Microscopic computers: The wires of the future may be made of molecules
Our computers are becoming more and more powerful all the time. They also often become smaller - just think of what a standard smartphone can do today compared to just a few years ago. But the development cannot last.
Since the 1960's, technological development has been predicted by Moore's law: The number of transistors on a microchip will double approximately every two years. However the limit of that development will be reached within a few years. Partly because of the extreme heat created when more transistors are pressed together in less space. That is why a whole new type of technology is needed.
"With our current technology, we will soon reach the limit of how small the components within a computer can be", says Steffen Bähring from Department of Physics, Chemistry and Pharmacy, University of Southern Denmark. He studies molecules and for this study he investigated how good they are at conducting electricity.
"The current technology based on silicon will reach the limit within the next 10 years and we do not yet have a technology ready to take over. But molecules are candidates to push the limit much further", he believes.
Together with international colleagues Jonathan L. Sessler (Texas, USA), Dirk M. Guldi (Erlangen, Germany) and Atanu Jana (Shanghai, China), he has just published a new scientific study on the composition of molecules in liquids and as crystalline materials which proved particularly interesting.
"We see really good conductivity qualities, which is an extremely important feature when talking about the development of electronic devices and computers of the future", he says.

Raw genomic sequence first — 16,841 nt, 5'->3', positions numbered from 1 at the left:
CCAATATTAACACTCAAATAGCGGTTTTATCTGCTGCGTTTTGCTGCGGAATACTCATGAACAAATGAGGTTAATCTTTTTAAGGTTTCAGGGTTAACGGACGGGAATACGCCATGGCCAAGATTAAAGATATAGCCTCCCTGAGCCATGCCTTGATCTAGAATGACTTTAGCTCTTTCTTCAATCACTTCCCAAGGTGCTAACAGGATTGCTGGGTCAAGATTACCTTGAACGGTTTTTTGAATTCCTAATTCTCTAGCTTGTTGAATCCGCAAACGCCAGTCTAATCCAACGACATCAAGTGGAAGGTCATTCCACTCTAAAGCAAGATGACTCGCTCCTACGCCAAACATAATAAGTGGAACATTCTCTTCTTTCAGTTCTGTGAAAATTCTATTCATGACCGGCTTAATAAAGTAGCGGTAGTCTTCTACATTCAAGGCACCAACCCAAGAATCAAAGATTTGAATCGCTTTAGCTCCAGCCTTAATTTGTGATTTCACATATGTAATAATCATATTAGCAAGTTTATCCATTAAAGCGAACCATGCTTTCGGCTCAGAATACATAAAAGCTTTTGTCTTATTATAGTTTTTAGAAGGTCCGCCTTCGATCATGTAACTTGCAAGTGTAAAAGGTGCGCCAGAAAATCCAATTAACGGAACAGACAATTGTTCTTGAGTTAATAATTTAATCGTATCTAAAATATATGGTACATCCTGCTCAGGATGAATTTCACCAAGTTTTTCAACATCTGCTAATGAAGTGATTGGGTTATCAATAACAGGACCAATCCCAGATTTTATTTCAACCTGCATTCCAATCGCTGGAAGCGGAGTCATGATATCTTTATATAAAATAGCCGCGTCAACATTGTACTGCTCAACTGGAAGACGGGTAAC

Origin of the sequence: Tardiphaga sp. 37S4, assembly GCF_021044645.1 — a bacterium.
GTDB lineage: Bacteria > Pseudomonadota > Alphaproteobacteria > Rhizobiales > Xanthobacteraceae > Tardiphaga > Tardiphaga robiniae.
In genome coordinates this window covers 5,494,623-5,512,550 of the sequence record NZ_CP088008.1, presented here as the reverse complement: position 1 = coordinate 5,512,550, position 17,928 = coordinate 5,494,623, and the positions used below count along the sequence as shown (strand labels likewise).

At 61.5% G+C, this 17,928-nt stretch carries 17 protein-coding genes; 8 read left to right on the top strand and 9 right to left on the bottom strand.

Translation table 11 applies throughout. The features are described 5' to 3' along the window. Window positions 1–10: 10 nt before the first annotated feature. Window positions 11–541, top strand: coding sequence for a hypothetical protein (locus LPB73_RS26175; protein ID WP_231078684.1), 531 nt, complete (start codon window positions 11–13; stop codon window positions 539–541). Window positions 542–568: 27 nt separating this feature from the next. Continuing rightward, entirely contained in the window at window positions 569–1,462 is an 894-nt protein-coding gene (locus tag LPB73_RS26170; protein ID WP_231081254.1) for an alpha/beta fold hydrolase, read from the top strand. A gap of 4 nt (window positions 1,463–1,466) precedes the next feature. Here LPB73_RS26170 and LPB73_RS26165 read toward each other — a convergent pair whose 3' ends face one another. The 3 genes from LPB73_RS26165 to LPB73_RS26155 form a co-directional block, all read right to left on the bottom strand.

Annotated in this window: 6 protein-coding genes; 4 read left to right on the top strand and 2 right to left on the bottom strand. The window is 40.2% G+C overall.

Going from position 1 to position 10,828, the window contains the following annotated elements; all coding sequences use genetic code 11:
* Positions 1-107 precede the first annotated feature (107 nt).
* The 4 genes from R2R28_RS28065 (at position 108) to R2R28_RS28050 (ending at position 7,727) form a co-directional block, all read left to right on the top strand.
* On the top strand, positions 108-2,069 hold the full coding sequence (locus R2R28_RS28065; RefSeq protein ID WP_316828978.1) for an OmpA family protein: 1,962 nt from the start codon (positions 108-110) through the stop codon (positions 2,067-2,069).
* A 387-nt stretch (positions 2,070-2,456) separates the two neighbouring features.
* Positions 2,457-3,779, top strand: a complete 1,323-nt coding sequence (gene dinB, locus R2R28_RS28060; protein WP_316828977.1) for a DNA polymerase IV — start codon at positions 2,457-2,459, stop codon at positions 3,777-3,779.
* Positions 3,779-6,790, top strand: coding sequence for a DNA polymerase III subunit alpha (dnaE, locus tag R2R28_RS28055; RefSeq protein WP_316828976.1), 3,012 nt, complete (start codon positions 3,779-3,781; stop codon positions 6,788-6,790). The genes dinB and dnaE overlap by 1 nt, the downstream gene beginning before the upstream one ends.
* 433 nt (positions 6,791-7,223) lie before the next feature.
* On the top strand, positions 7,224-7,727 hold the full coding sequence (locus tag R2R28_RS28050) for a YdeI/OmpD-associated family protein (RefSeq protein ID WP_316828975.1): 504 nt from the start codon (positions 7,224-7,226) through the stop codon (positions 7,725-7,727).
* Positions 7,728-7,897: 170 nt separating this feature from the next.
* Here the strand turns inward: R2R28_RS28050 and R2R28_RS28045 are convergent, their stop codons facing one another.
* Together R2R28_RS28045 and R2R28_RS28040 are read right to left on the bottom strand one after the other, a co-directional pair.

He believes that if we want even more powerful computers than today, which also remain small, then the electronics have to transition to molecular dimensions, meaning the individual components will be under a nanometer in size.
The new "molecular wire", which the researchers describe in their article, is a good example and an elegant system, he believes.
Steffen Bähring explains the principle in the new molecular wire as follows, "This is the first time that only neutral molecules, which are capable of recognizing and finding each other in solution, are used, thus forming a well-defined three-dimensional structure having semiconductor properties. By inserting different components, we can modify the conductivity and thereby control the system".
"Our system differs from previous ones, which are based on salts containing metals. These are not capable of forming different structures like our system. One challenge in building electronic devices from molecules is that the molecular wires must have satisfactory conducting properties. But there is also another challenge: stability".
"It's extremely difficult to control things this small, and when we talk about molecular electronics, stability is the biggest weakness. These are electroactive materials, and when you supply them with energy, the molecules will be charged, and any weaknesses will cause the molecules to break", says Steffen Bähring.
Such molecular instability is also known in the world we can see. An example is how the molecules in our skin change when the skin absorbs energy from the sunlight if we do not protect it with sunscreen.
Semiconducting supramolecular organic frameworks assembled from a near-infrared fluorescent macrocyclic probe and fullerenes
Ramandeep Kaur, Sajal Sen, Mads Christian Larsen, Luciana Tavares, Jakob Kjelstrup-Hansen, Masatoshi Ishida, Anna Zieleniewska, Vincent M. Lynch, Steffen Bähring, Dirk M. Guldi, Jonathan L. Sessler, and Atanu Jana
Journal of the American Chemical Society (May 15, 2020)
Assistant Professor, Department of Physics, Chemistry and Pharmacy, SDU
University of Southern Denmark (SDU)